Tuesday, November 20, 2012

drudge dread

My Utmost for His Highest delivered food for thought in stating this:

Discipleship is built entirely on the supernatural grace of God. Walking on water is easy to someone with impulsive boldness, but walking on dry land as a disciple of Jesus Christ is something altogether different. Peter walked on the water to go to Jesus, but he “followed Him at a distance” on dry land (Mark 14:54). We do not need the grace of God to withstand crises—human nature and pride are sufficient for us to face the stress and strain magnificently. But it does require the supernatural grace of God to live twenty-four hours of every day as a saint, going through drudgery, and living an ordinary, unnoticed, and ignored existence as a disciple of Jesus. It is ingrained in us that we have to do exceptional things for God—but we do not. We have to be exceptional in the ordinary things of life, and holy on the ordinary streets, among ordinary people—and this is not learned in five minutes.
I am only in the more recent months of my life by the grace of God acknowledging and truly beginning to understand these ideas of both “carrying your cross daily” and “living a quiet life in the Lord.”
Carrying your cross daily seems like an oxymoron. If it is the cross of being crucified with Christ, it seems as though this should be done once. It is difficult to get up for being crucified on a daily basis. Not to mention the logistics of it being most likely an impossibility to die every day. I usually think of dying just the once. So the carrying of one’s cross as Jesus commands is not as simple as that which would be required to rise to an isolated incident of death to self. The old axiom, “the difficulty with living sacrifices is that they often try to crawl off the altar” is entirely applicably inserted here.
Secondly, this idea that going to work, paying your bills, kissing your wife, repenting for a crappy attitude, driving the speed limit, unloading the dishwasher, wiping up a child’s snot, straightening the slipcovers on the couch, and mowing the lawn all require the grace of God to do in faith is difficult to remember. We all would likely agree that we would need God to season our words if we were to try to preach the Gospel to a loved one who is lost. We would depend on Him fully for the success of the endeavor. However, we are far too often self-reliant in assuming that we can go unnoticed in the drudgery without His Spirit to assist.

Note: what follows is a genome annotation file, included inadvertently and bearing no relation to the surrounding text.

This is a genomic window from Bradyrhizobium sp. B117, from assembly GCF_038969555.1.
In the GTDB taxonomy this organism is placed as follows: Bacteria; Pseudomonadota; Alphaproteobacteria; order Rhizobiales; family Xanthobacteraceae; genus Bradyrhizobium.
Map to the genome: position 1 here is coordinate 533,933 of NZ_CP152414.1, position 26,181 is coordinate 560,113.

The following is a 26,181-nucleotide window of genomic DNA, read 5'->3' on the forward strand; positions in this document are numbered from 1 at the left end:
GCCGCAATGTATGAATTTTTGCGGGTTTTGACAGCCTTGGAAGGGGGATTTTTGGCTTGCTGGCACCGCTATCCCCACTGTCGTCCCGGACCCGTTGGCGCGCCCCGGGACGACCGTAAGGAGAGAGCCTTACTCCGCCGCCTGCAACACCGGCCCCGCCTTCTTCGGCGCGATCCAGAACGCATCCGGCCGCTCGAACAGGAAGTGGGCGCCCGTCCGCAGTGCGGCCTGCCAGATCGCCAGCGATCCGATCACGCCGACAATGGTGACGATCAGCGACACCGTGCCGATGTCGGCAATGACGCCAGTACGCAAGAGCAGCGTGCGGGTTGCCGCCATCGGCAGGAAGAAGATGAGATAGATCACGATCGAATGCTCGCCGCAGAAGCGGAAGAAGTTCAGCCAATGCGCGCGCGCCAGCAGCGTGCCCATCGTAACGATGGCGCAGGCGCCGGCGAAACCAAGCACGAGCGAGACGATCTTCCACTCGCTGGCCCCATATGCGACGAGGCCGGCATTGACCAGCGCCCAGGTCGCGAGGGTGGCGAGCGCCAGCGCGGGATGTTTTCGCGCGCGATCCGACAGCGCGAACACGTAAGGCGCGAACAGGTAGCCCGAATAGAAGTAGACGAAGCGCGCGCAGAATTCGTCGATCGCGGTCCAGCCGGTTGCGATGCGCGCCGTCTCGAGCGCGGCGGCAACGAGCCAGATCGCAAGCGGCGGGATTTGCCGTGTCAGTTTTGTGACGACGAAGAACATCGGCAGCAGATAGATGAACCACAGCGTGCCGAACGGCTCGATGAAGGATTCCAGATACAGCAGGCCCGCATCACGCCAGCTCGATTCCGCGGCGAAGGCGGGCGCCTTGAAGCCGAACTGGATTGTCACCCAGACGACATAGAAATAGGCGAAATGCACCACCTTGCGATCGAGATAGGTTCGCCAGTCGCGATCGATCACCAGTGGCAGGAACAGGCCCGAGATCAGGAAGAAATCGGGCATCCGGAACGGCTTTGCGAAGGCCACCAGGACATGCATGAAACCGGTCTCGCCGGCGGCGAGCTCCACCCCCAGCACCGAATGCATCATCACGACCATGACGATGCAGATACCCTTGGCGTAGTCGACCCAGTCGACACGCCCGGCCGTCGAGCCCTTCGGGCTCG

That is not to say that the point is simply to endure well. As Chambers rightly points out, many of us are capable of rising up on occassion if only out of self-motivation. Pride and fear are entirely capable guides. We can accomplish much on compulsion alone. We get done what we want to get done more often than not. Come hell or high water; we rise up.
The obedience of faith in Christ required of one consecrated to God can prepare us BOTH for exceptional moments and enable us to endure lackluster Mondays. If we are only faithful when the situation requires more of us than what we often are, it is doubtful that our faith can sustain us where faith alone can save us. You cannot take a vacation from faith and be counted faithful. We are not more in Him in moments of grandeur than we are in moments of despair.
This is not an implied guilt trip over your daily failure to see God’s grace alive and active in your life. This is me pointing very clearly to your failure with respect to this fact. 
You fail at this, daily.
God requires you to believe in the exceptional Christ in the ordinary disappointments and drudgeries of daily life. 

This Christ was faithful where you failed. 
He was perfect where you fell short. 
He conquered what has defeated you daily.
This is not about doing something awesome for God. 
This is about an awesome God Who has done everything for us. 

This is about knowing Him in His sufferings so that we might know Him in His victory.
To know Jesus is to know all of Him in both.
We desire to know Him in dancing and abandon Him when enters the dirge.
We do not want a Gospel in the dirt.
We want the Gospel set on mountain tops.
Jesus is as much God in your duties as He is in your delights.
Remember Him who took upon Himself disappointments He did not have to endure so that you could endure disappointment right alongside Him. The Savior who washes feet as well as conscience. A God for the valleys as well as the mountains.

1 comment:

  1. from someone whose life is nothing more than very ordinary, thanks for this.